News : Veterans Crisis Line to Expand at Canandaigua VA
CanandaIigua, NY, USA, March 20, 2015 -- On the heels of last month’s Oscar gold for the HBO documentary "Crisis Hotline: Veterans Press 1," the Deputy Secretary of Veterans Affairs announced the crisis line at the Canandaigua VA will receive more staff and support.
The documentary went inside the crisis line focused on suicide prevention. The Veterans Crisis Line handles more than 22,000 calls a month and has responded to more than 1.3 million calls since it began in July 2007. The Academy Award let "all Americans see the power of the work people do" to help veterans in crisis, Deputy Secretary of Veterans Affairs Sloan D. Gibson told reporters during a press conference at the VA on Fort Hill Avenue.
With that, Sloan said the Veterans Crisis Line will receive more support.
"It is not just a call center," he said during a press conference following a tour of the Canandaigua VA. Working the crisis line takes a toll on employees mentally and emotionally, he said. In helping relieve those stresses, Sloan said the center will be expanded in terms of space, receive additional employees, and be upgraded in its business operations to become more efficient and "state-of-the-art."
Calling it a "robust, comprehensive program for our staff," Sloan said the support will address such issues as "structuring time off the phone" for dispatchers to ensure those employees take breaks to avoid "compassion fatigue." The plan also calls for a staff psychologist to focus on taking care of crisis line employees.
Sloan talked with reporters after touring the VA and meeting privately with local VA leaders, officials and heads of certain local veterans groups. Sloan said two of the four national call centers prompted his visit to the Canandaigua VA: the Veterans Crisis Line and the Call Center for Homeless Veterans.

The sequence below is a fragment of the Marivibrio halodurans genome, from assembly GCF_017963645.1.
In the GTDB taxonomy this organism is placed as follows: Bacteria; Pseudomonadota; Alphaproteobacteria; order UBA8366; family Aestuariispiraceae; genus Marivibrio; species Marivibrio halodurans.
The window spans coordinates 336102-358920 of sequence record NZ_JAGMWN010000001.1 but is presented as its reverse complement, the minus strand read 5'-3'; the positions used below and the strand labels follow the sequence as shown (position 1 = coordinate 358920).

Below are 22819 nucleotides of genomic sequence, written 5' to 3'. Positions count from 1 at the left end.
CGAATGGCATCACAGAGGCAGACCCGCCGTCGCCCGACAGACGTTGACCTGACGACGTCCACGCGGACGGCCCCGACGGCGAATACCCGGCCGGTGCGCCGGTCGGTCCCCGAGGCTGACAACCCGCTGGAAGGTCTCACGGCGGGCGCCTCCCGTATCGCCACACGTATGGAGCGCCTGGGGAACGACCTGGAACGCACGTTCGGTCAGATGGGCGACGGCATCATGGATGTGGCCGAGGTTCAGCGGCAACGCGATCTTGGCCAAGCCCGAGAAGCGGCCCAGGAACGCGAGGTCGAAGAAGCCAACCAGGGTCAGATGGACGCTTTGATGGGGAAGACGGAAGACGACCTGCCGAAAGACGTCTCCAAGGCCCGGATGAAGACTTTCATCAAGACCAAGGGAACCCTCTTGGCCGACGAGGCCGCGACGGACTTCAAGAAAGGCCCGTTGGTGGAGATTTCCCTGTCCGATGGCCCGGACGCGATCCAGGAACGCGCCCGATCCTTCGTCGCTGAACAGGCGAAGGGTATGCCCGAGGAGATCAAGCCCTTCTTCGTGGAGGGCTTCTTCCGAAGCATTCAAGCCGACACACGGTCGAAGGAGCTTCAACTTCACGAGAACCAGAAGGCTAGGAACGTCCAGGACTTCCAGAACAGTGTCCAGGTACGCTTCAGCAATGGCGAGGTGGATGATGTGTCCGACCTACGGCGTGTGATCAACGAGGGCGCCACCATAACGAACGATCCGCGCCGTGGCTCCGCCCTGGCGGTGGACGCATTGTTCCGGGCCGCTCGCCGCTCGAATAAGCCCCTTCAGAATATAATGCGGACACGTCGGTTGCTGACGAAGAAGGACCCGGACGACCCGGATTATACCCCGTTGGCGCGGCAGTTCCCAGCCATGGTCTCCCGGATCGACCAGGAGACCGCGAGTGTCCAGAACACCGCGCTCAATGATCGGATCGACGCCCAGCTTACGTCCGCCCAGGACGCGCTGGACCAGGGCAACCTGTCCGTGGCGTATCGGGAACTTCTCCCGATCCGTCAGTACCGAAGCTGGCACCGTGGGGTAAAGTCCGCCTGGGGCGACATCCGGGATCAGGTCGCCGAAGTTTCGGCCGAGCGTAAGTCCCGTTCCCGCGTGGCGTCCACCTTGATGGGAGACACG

On the call center for homeless vets, Sloan said improvements are in the works. Matthew Eitutis, director of the the Department of Veterans Affairs Health Resource Center — who was with the group of VA leaders traveling with Sloan — said an action plan with some 200 goals to address reporting, response and other issues is underway. Work began March 17 on the project that is to be done by this Sept. 17, Eitutis said.
The appearance by top VA brass also included a visit to the Women Veterans Call Center. Sloan said he was impressed by the outreach staff is doing to inform women vets of their benefits and help more veterans access those benefits.
Sloan also commended the Canandaigua VA for keeping wait times down for veterans needing appointments. The average wait time in January for veterans’ preferred appointment times for primary care was no more than four days; for a specialist, no more than three days; and for a mental health appointment, no more than two days.
Posted by Veronica Silva Cusi, news correspondent
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